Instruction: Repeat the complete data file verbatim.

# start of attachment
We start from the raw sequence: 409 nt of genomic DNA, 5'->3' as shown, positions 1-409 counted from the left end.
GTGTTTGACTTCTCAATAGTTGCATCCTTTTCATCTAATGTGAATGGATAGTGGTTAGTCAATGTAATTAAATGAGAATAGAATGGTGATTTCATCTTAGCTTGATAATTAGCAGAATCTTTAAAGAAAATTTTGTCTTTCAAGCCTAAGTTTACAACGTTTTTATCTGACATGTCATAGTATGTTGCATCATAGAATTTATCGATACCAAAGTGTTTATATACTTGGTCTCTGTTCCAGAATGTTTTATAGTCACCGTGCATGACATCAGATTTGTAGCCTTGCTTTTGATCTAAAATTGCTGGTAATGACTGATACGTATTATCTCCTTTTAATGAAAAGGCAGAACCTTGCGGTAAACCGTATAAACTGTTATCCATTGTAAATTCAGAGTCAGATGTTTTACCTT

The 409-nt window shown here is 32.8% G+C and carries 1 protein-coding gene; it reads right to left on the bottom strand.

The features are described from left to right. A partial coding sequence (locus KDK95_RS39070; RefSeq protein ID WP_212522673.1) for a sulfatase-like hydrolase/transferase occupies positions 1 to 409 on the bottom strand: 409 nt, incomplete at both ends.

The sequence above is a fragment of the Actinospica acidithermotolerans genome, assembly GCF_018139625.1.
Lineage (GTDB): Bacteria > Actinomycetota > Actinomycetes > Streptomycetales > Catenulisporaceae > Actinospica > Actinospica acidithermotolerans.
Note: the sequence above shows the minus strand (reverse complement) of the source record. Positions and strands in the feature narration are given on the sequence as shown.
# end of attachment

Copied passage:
We start from the raw sequence: 409 nt of genomic DNA, 5'->3' as shown, positions 1-409 counted from the left end.
GTGTTTGACTTCTCAATAGTTGCATCCTTTTCATCTAATGTGAATGGATAGTGGTTAGTCAATGTAATTAAATGAGAATAGAATGGTGATTTCATCTTAGCTTGATAATTAGCAGAATCTTTAAAGAAAATTTTGTCTTTCAAGCCTAAGTTTACAACGTTTTTATCTGACATGTCATAGTATGTTGCATCATAGAATTTATCGATACCAAAGTGTTTATATACTTGGTCTCTGTTCCAGAATGTTTTATAGTCACCGTGCATGACATCAGATTTGTAGCCTTGCTTTTGATCTAAAATTGCTGGTAATGACTGATACGTATTATCTCCTTTTAATGAAAAGGCAGAACCTTGCGGTAAACCGTATAAACTGTTATCCATTGTAAATTCAGAGTCAGATGTTTTACCTT

The 409-nt window shown here is 32.8% G+C and carries 1 protein-coding gene; it reads right to left on the bottom strand.

The features are described from left to right. A partial coding sequence (locus KDK95_RS39070; RefSeq protein ID WP_212522673.1) for a sulfatase-like hydrolase/transferase occupies positions 1 to 409 on the bottom strand: 409 nt, incomplete at both ends.

The sequence above is a fragment of the Actinospica acidithermotolerans genome, assembly GCF_018139625.1.
Lineage (GTDB): Bacteria > Actinomycetota > Actinomycetes > Streptomycetales > Catenulisporaceae > Actinospica > Actinospica acidithermotolerans.
Note: the sequence above shows the minus strand (reverse complement) of the source record. Positions and strands in the feature narration are given on the sequence as shown.